4. Chris Harris (Can Still Succeed)

via blogofdoom.com

WWE ruined Harris when he finally came over from TNA, and it was really a shame because he was undoubtedly one of the top tag team talents in the world at the time. Giving him the horrific Braden Walker gimmick was a surefire way to erase all legitimacy he had, especially when it was portrayed to an audience that wasn’t as familiar with him as the TNA one.

Harris may be older now, but if there was one wrestler knocking on his mid-40s who would be a great comeback story, even if it was just for one angle, this would be it. It’s been done before in notable fashion with a wrestler of this age (Terry Funk, etc.), and it would certainly go a long way in righting the wrong that was WWE’s fault back in the day.

3. Yoshi Tatsu (No Chance)

via sportskeeda.com

There are a lot of great Japanese wrestlers on the planet right now, but Tatsu just isn’t one of them. WWE often gets grilled (and rightfully so) for burying international talent more often than not, but in Tatsu’s case, it was justified. He just wouldn’t have been a good wrestler to throw into the upper-tier of the company.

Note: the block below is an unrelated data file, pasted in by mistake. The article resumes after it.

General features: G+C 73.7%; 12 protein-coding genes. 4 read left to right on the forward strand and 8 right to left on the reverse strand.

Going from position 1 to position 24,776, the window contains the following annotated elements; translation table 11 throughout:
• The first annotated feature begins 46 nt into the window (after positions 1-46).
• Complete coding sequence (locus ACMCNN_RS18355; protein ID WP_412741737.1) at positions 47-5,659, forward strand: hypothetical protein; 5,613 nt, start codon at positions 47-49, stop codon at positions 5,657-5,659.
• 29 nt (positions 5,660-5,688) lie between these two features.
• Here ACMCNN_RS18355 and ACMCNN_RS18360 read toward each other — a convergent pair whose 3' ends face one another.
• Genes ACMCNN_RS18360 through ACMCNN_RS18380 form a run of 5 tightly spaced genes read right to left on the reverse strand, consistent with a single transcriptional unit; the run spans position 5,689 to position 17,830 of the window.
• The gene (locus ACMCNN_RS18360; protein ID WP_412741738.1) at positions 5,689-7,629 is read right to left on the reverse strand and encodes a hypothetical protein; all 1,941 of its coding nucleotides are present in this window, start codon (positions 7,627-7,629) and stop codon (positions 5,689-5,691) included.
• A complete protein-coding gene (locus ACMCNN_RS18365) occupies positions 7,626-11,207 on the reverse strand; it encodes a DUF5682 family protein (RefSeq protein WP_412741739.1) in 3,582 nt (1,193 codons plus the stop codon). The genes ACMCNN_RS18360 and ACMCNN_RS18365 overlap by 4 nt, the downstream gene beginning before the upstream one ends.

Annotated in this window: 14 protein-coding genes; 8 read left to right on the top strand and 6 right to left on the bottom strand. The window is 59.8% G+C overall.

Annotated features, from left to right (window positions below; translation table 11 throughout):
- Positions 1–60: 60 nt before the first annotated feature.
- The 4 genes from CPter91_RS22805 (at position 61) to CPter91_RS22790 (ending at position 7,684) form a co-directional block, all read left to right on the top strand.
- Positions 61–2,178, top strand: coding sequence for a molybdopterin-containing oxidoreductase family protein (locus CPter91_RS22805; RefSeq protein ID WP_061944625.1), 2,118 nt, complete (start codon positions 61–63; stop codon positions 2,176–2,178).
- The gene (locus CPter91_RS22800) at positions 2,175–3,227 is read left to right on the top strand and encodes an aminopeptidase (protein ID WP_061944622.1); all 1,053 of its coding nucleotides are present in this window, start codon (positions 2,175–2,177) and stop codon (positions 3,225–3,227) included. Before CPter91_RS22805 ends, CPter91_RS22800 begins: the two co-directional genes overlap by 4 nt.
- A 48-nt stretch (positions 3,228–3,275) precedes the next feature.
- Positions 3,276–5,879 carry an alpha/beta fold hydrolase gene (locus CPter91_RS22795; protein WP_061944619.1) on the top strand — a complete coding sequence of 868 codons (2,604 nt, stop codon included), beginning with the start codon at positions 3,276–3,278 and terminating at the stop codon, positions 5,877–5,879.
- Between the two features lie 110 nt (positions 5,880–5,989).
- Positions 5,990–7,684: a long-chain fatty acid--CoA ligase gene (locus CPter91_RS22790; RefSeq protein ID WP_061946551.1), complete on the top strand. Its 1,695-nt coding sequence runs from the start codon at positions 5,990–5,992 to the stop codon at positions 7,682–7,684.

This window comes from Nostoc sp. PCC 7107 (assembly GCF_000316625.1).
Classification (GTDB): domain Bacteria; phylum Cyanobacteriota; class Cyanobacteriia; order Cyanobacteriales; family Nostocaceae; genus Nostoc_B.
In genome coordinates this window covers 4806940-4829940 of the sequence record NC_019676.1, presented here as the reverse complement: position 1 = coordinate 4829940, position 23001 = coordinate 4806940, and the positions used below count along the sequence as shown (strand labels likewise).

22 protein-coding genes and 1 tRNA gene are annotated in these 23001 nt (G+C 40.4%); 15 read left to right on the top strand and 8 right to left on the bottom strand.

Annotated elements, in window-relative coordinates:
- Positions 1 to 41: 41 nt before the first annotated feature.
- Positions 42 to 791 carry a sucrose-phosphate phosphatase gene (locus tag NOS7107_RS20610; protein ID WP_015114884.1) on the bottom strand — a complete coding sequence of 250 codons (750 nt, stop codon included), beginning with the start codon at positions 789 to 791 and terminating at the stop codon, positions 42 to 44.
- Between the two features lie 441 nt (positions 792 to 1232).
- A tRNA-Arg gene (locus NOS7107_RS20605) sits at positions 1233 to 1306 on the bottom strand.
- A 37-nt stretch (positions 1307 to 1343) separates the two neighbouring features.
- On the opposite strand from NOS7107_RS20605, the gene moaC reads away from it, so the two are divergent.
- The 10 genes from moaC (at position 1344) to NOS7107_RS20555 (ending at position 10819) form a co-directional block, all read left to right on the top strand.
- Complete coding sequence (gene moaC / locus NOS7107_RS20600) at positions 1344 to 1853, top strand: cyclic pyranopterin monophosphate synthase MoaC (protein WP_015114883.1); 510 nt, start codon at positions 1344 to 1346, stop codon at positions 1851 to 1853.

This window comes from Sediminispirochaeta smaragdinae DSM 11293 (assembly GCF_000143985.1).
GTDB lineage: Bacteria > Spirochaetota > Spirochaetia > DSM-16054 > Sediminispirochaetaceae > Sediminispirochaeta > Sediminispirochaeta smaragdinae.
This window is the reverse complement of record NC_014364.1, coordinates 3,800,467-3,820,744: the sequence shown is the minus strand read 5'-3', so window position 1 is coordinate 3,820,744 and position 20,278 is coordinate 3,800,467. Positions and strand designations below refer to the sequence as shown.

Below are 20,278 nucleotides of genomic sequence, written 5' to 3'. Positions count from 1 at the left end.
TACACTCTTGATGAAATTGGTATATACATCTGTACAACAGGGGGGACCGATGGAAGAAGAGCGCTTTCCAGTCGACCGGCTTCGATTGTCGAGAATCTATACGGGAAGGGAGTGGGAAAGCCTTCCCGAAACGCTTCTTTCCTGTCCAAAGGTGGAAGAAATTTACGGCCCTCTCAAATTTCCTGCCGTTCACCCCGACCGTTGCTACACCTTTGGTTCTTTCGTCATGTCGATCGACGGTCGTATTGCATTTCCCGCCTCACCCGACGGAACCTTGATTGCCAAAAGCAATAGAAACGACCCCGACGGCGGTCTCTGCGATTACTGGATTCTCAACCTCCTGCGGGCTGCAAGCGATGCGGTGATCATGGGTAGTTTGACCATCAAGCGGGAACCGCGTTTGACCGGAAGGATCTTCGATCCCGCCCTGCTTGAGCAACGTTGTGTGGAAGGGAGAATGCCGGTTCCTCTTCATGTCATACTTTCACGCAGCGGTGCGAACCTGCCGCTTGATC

Upon his departure in 2014, he went on to work in CMLL and is now in AJPW, but isn’t making much noise in either promotion. Tatsu just isn’t able to sustain any kind of success in a good opportunity, and there’s no semblance of a skill set that’s able to be pushed in any promotion. Ultimately, he’s just a mediocre talent, and WWE will have no incentive to bring him back.

2. Cody Rhodes (Can Still Succeed)

via wrestlezone.com

Rhodes had always gotten a raw deal in WWE, and his career sputtered out of control for a while because of the booking and creative decisions that surrounded him. He had to leave WWE to save his career, and didn’t really have a choice. The Stardust gimmick would have ruined every wrestler who could have potentially donned it. The question is, after another year or so in NJPW and on the Indie scene, is a potential return possible?